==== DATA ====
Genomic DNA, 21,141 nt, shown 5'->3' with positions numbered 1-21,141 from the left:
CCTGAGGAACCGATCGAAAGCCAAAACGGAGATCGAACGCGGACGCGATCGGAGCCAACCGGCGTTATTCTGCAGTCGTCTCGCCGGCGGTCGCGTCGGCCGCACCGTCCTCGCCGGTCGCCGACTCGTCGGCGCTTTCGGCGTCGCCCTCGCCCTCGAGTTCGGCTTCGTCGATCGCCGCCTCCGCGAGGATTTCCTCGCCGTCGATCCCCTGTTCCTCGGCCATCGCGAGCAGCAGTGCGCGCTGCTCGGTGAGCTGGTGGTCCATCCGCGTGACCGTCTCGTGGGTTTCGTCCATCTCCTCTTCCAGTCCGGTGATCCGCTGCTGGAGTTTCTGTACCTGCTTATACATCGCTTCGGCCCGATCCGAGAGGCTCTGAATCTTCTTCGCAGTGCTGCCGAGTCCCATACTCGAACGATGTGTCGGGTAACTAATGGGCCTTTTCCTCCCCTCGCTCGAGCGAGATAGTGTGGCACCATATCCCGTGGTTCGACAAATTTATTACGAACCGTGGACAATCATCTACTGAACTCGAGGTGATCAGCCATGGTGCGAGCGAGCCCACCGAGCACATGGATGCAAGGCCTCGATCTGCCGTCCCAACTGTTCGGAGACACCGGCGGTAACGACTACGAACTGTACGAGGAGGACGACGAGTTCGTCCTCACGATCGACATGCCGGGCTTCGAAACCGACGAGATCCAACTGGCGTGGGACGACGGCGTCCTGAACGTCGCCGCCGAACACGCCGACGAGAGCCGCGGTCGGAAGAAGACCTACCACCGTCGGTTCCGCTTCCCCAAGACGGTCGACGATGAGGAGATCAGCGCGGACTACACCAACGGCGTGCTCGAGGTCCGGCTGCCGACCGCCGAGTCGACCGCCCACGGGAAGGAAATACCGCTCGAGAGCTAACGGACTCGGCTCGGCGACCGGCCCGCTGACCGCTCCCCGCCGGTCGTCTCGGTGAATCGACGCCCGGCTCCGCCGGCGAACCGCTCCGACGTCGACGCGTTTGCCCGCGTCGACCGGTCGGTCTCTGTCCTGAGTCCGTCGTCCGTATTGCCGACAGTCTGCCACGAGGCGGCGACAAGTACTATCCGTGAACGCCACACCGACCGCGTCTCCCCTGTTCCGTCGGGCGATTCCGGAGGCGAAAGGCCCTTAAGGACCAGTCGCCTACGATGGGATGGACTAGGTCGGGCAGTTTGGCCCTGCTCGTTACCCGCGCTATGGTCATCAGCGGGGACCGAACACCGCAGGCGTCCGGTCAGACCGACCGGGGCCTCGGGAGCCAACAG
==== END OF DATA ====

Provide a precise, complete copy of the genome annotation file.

Genomic DNA, 21,141 nt, shown 5'->3' with positions numbered 1-21,141 from the left:
CCTGAGGAACCGATCGAAAGCCAAAACGGAGATCGAACGCGGACGCGATCGGAGCCAACCGGCGTTATTCTGCAGTCGTCTCGCCGGCGGTCGCGTCGGCCGCACCGTCCTCGCCGGTCGCCGACTCGTCGGCGCTTTCGGCGTCGCCCTCGCCCTCGAGTTCGGCTTCGTCGATCGCCGCCTCCGCGAGGATTTCCTCGCCGTCGATCCCCTGTTCCTCGGCCATCGCGAGCAGCAGTGCGCGCTGCTCGGTGAGCTGGTGGTCCATCCGCGTGACCGTCTCGTGGGTTTCGTCCATCTCCTCTTCCAGTCCGGTGATCCGCTGCTGGAGTTTCTGTACCTGCTTATACATCGCTTCGGCCCGATCCGAGAGGCTCTGAATCTTCTTCGCAGTGCTGCCGAGTCCCATACTCGAACGATGTGTCGGGTAACTAATGGGCCTTTTCCTCCCCTCGCTCGAGCGAGATAGTGTGGCACCATATCCCGTGGTTCGACAAATTTATTACGAACCGTGGACAATCATCTACTGAACTCGAGGTGATCAGCCATGGTGCGAGCGAGCCCACCGAGCACATGGATGCAAGGCCTCGATCTGCCGTCCCAACTGTTCGGAGACACCGGCGGTAACGACTACGAACTGTACGAGGAGGACGACGAGTTCGTCCTCACGATCGACATGCCGGGCTTCGAAACCGACGAGATCCAACTGGCGTGGGACGACGGCGTCCTGAACGTCGCCGCCGAACACGCCGACGAGAGCCGCGGTCGGAAGAAGACCTACCACCGTCGGTTCCGCTTCCCCAAGACGGTCGACGATGAGGAGATCAGCGCGGACTACACCAACGGCGTGCTCGAGGTCCGGCTGCCGACCGCCGAGTCGACCGCCCACGGGAAGGAAATACCGCTCGAGAGCTAACGGACTCGGCTCGGCGACCGGCCCGCTGACCGCTCCCCGCCGGTCGTCTCGGTGAATCGACGCCCGGCTCCGCCGGCGAACCGCTCCGACGTCGACGCGTTTGCCCGCGTCGACCGGTCGGTCTCTGTCCTGAGTCCGTCGTCCGTATTGCCGACAGTCTGCCACGAGGCGGCGACAAGTACTATCCGTGAACGCCACACCGACCGCGTCTCCCCTGTTCCGTCGGGCGATTCCGGAGGCGAAAGGCCCTTAAGGACCAGTCGCCTACGATGGGATGGACTAGGTCGGGCAGTTTGGCCCTGCTCGTTACCCGCGCTATGGTCATCAGCGGGGACCGAACACCGCAGGCGTCCGGTCAGACCGACCGGGGCCTCGGGAGCCAACAG